Tuesday, August 21, 2007

A fine balance

If global financial markets emerge from this round of turbulence with only minor scratches and bruises, much of the credit will undoubtedly go to the quick response of the European Central Bank and the US Federal Reserve. However, their intervention always raises the question of moral hazard. Are central banks, by repeatedly showing their willingness to bail out the financial system in such situations, creating incentives amongst both investors and financial service companies to engage in practices that heighten the risks to the system? If so, is the global economy better off without this guarantee of safety?

Theoretically speaking, the merits of non-intervention are strong. The ability of modern financial systems to efficiently price risk and quickly eliminate, through arbitrage, all opportunities for investors to earn higher returns for relatively lower risk is indeed its hallmark. Investors looking for ways to break through this barrier do succeed for a while, but soon the rest of the market catches up. In this context, the safety net that a central bank bail-out provides investors only serves to distort their risk-return calculations. Bets that, if wrong, could cost them their fortune now become that much easier to make. When a large number of investors abandon prudence and discretion to make such bets, we have the makings of a crisis. The certainty that central banks will not bail them out of one should be enough incentive for many of them not to make these bets.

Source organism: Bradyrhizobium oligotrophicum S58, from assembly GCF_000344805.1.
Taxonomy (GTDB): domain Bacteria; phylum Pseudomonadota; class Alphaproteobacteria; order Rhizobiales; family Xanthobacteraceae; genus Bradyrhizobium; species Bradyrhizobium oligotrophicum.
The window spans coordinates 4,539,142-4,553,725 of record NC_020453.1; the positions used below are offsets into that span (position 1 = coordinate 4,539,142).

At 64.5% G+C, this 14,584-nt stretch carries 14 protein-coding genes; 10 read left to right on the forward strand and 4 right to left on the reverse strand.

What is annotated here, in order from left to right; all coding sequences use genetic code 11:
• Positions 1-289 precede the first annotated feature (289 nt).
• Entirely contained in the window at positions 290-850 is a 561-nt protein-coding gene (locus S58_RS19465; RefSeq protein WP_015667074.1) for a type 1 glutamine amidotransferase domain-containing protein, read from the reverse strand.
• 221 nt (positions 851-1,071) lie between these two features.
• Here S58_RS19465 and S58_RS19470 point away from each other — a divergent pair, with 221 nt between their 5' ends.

A practical benchmark for effective regulation is that no two crises have the same cause. By that token, the balance between regulation and intervention has worked reasonably well. Your thoughts...?



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